Jack Kerouac’s Nine Lives: Essays by Jim Jones
Jack Kerouac’s Nine Lives: Essays by Jim Jones
Jim Jones is now the author of four books on Kerouac, and was far advanced on a biography of Jan Kerouac before she pulled the plug late in their association. His encyclopedic knowledge of Kerouac and Kerouac’s writings as evidenced in the three essays included in “Jack Kerouac’s Nine Lives” is almost frightening.
The title essay is a chronological review of the ten full-scale biographies currently available on Kerouac. Jones is harshest on the first two, denouncing Ann Charters’ “Jack Kerouac: A Biography” as flawed agit-prop hagiography, and Charles Jarvis’ “Visions of Kerouac” as “rambling and idiosyncratic.” But all of the first seven biographies—including “Jack’s Book: An Oral Biography,” Dennis McNally’s “Desolate Angel,” Gerard Nicosia’s “Memory Babe,” Tom Clark’s “Jack Kerouac,” and Steven Turner’s “Angel-Head Hipster”—all come up short in Jones’ estimation, mostly because they confuse Kerouac’s self-serving “fictional autobiographies” with the truth. Ironically, Jones innocently includes an example of this practice in the final essay of his book, a delightful study of Kerouac’s two days in Seattle, where sections of Kerouac’s “fictions” and journalistic pieces are folded into the narrative equivalent with fact.
What will be most surprising to most Kerouac fans is that the two biographical works that Jones chooses to praise are Ellis Amburn’s “Subterranean Kerouac: The Hidden Life of Kerouac,” the recent biography whose marketing campaign consisted of shouting that it was an expose of a “hidden” Kerouac who used homosexual relationships to further his literary career (which Jones describes as “the fullest and most rounded account of Kerouac’s life to date”), and Barry Miles’ irritable, argumentative, and (ultimately) dismissive biography “Jack Kerouac: King of the Beats,” whose preface Jones declares “is probably the most incisive and comprehensive analysis of Kerouac’s life and work yet written.”
I found “Kerouactonyms”—the central essay of the book—to be the most thought-provoking. It begins with an encyclopedic catalog and analysis of how Kerouac used characters’ names—both actual and fictional—in his work. From there, Jones examines the process of naming itself. This essay comes to its conclusion quoting extensively from the work of Tim Hunt (“Kerouac’s Crooked Road: Development of a Fiction”). The argument, as far as I can understand it, is that in his early writings Kerouac made an effort to mask his novels’ autobiographical sources in the elements of traditional realism. Beginning with “Visions of Cody,” Kerouac made an effort to reveal these autobiographical elements more explicitly, and this suggests a psychological maturation on Kerouac’s part more than purely a literary development. According to Hunt, the essence of this psychological deepening came to Kerouac via an understanding that “One can only know another self imaginatively, and if the imagination is not seen as real and able to contain the conflicts of life, then one cannot know another self and may not be real oneself.” This conundrum led Kerouac to a “metaphysical impasse” (continuing to quote from Hunt) “as the unresolvable opposition between the imagination as authority and the world as authority, between the enacting of self as an individual free of society and the possession of identity within and from society.” For Hunt, the pivotal moment for Kerouac came during his discovery during the tape transcription portions of “Vision of Cody” that the self (quoting now from Jones) “is an activity rather than an object.” Subsequent to this understanding, Kerouac’s work contained a new “self-consciousness about both the psychic and aesthetic value of self-characterization.” This leads Hunt (and presumably Jones) to his conclusion that the narrator of “Visions of Cody” “is actually more real than the Kerouac behind it, and the understanding of the Kerouac of the text transcends that of the Kerouac outside it.”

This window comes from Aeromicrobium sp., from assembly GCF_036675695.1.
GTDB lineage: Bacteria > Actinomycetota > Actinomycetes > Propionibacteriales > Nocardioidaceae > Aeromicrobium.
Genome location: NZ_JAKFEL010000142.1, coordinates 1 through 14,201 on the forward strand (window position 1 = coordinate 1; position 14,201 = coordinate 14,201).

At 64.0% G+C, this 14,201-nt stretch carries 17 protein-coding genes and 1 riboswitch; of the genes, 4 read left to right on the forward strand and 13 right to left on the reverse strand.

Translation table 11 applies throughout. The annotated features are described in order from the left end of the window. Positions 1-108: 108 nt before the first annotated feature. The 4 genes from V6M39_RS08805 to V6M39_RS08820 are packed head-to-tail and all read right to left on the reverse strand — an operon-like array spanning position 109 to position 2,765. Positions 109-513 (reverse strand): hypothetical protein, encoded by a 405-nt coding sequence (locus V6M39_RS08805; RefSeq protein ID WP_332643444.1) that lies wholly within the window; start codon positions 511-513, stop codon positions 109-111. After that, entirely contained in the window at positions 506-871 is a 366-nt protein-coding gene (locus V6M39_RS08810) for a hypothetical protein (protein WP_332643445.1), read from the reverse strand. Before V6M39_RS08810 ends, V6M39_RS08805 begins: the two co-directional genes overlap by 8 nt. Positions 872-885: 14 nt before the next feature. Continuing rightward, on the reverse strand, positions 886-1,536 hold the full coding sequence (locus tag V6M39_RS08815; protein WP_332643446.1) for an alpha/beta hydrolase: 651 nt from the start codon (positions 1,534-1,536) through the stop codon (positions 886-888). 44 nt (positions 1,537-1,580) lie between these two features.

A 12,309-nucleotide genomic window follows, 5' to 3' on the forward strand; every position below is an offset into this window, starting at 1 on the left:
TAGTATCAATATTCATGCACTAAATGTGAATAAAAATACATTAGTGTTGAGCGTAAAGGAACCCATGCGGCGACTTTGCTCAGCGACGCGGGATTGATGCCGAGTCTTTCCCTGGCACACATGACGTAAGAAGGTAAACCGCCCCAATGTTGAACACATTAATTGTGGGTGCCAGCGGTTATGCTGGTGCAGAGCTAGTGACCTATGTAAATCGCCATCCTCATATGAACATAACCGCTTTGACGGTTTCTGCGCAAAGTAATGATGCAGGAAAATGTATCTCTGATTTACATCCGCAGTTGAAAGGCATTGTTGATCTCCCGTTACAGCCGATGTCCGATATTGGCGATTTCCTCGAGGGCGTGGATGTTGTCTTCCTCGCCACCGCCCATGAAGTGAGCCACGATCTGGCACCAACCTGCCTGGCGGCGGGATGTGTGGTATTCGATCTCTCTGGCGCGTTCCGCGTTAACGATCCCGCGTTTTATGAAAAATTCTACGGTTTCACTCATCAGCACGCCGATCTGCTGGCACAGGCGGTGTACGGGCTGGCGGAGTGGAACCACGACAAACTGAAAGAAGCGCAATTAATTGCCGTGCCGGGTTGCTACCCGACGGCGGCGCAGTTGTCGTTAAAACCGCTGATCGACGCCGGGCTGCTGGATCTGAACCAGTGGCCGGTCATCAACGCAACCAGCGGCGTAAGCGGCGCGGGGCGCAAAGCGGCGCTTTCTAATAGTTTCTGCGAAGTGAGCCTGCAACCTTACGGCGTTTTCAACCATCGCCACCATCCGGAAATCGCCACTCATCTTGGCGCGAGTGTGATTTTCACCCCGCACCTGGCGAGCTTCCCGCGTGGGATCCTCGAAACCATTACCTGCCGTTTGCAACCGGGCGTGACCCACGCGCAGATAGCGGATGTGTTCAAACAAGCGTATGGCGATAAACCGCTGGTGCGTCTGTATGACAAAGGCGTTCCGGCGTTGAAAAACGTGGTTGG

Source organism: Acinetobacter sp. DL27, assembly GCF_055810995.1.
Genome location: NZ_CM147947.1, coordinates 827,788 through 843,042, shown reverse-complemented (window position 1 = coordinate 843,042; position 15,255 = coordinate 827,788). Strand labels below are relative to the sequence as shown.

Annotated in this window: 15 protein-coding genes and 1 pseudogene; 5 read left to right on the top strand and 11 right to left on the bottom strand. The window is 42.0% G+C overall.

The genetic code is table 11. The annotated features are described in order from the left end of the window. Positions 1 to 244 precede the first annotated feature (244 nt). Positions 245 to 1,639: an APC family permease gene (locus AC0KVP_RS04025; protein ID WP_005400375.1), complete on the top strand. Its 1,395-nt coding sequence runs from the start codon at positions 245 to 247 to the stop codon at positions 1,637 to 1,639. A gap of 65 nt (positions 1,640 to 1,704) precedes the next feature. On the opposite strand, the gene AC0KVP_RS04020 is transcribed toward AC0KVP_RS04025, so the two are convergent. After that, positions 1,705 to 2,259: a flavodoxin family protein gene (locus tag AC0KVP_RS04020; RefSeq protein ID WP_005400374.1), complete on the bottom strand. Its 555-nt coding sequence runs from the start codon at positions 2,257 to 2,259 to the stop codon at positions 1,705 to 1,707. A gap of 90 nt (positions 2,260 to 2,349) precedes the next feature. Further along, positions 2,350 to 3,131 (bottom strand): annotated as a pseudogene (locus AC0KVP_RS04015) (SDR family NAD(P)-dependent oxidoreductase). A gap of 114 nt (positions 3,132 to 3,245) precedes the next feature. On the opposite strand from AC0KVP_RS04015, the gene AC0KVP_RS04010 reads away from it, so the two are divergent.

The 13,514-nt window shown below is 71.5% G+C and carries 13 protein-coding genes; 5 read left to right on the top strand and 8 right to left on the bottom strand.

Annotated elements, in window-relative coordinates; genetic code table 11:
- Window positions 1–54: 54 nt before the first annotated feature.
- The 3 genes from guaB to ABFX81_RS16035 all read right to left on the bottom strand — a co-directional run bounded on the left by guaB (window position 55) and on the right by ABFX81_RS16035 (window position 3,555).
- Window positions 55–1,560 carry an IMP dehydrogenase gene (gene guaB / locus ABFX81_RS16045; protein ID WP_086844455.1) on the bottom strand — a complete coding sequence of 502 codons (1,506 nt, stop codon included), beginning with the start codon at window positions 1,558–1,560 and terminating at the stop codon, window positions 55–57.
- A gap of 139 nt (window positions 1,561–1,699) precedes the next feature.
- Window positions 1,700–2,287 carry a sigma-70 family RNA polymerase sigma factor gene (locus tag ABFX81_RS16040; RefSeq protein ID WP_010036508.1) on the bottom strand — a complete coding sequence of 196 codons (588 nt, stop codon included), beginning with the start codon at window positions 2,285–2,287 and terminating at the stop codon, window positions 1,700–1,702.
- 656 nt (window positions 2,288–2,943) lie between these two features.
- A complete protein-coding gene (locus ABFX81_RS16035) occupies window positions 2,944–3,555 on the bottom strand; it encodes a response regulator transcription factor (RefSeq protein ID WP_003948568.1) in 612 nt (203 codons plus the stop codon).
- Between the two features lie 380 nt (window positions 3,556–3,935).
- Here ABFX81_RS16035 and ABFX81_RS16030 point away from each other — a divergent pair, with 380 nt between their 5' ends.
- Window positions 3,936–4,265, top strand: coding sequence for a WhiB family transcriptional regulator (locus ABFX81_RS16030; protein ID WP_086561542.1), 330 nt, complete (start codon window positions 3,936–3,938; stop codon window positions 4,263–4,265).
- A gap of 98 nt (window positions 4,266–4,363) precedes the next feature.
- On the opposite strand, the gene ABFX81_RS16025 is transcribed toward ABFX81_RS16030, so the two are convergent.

This is, I believe, the key to the critical irritation Jones expresses when reviewing the biographies of Kerouac where the authors have “fallen for” Kerouac’s creative fictions as a stand-in for the “real story.” For Jones, those biographers give Kerouac both too much credit and not enough, because his novels were works of imagination and were created in order to balance a life gone horribly wrong.
But I find it hard to find evidence that Kerouac believed anything of the sort. In fact, if there is one constant thread in Kerouac’s writing, it is that the writing itself is a probe into the world, and into others, fueled by the process of observation, not imagination. Kerouac himself may have been confused about the actual process—taking an imaginative process for an actual one—but even his narrator’s expressions of self-doubt and self-questioning are presented as ultimate truth. And I believe that the energy in his descriptions—whether of a late-night car ride or a jazz musician in a smoky bar or a Sunday afternoon football game or a row of pastries in a New York City delicatessen window—radiate from an intense seeing into an underlying reality, not an imaginative function creating what is not really there. And if Kerouac came to doubt the veracity of this process late in life—and he may have—I’m not convinced that he really believed it was not possible, only that he had failed to enter into reality completely. I imagine that both Hunt and Jones would answer that we can only experience what we experience while reading Kerouac in our imaginations, and that what we see is solely a function of Kerouac’s imagination and descriptive skills. But if this is so, then I think Kerouac’s genius is even more remarkable.